Gerhart Hauptmann (15 November, 1862 – 6 June 1946) was a German novelist and Nobel Prize laureate.
- Born as Gerhart Johann Robert Hauptmann in Lower Silesla, which was part of Prussia, but now is considered to be part of Poland.
- The author had barley passed the qualifying exams to the Realschule in Breslau. He disliked the school because the teachers were very strict and students of noble birth were treated better
- Mr. Hauptmann left the Realschule to be in his uncle’s form and learn agriculture. However, the physically demanding occupation and a life threatening lung disease put an end to that career within 18 months.
- In 1885 Mr. Hauptmann married Marie Theienemann, the couple fell in love with the island of Hiddensee. During this period Mr. Hauptmann began to write novels and plays. The couple had three sons, all born when the lived in the town of Erkner for four years. The marriage lasted until 1904, before that Mr. Hauptmann already had a mistress, and Mrs. Hauptmann has moved to the US with their three sons.
- Mr. Hauptmann’s first novel, The Fool in Christ, Emanuel Quint, was published in 1910. In 1912 he published the fictional book Atlantis which became a 1913 Danish silent film. The novel told of a romance aboard a doomed ocean liner and was coincidentally written one month before the RMS Titanic sank, but released about a year later. Perceived as insensitive, the film was banned in Norway.
- In 1912 Mr. Hauptmann received the Nobel Prize for Literature “primarily in recognition of his fruitful, varied and outstanding production in the realm of dramatic art”.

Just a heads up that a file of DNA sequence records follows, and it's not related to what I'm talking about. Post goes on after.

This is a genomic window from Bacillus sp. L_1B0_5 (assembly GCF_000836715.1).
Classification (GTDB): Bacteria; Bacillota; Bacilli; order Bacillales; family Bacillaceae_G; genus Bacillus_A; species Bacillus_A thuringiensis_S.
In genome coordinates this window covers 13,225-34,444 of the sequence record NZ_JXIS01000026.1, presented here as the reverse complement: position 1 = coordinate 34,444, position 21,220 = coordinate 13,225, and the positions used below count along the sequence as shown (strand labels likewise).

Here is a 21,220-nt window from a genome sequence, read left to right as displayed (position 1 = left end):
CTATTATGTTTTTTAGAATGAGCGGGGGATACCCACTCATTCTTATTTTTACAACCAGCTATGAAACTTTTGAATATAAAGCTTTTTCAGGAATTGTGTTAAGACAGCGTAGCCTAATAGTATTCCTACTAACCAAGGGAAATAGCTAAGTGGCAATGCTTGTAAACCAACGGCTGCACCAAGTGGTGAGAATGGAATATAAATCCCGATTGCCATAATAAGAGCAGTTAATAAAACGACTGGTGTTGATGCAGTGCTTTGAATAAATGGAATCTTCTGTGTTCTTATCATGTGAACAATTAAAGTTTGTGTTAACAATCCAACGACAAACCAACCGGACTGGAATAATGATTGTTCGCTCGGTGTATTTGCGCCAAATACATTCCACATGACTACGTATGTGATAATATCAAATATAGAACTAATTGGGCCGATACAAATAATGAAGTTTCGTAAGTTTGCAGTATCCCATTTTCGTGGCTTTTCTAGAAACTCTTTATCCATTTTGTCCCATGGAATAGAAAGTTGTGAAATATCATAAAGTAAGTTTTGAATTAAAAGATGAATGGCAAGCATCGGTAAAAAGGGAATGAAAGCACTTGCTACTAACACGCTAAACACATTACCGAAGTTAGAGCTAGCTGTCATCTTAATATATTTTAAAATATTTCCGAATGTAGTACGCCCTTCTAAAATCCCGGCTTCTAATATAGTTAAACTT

- He was the first recipient of the Adlerschild des Deutschen Reiches (The Eagle Shield of the German Reich). The award is for scholarly or artistic achievements, even though his popularity has started to decline.
- Mr. Hauptmann toured the US lecturing about Goethe, and was awarded an honorary doctorate from Columbia University.
- Mr. Hauptmann applied for membership in the Nazi party, after they came to power, but was denied by the regional party office. The author did not agree with their political philosophy, and anyway regarded himself a poet and above politics. He was a believer in eugenics (like George Bernard Shaw – they were both wrong), however, and was a founding member of the German Society for Racial Hygiene in 1905.
- The Nazis leadership, however, did everything to keep him from leaving Germany due to his popularity with the German people. The Propaganda Minister, Goebbels, personally kept an eye on his works and censored some of it
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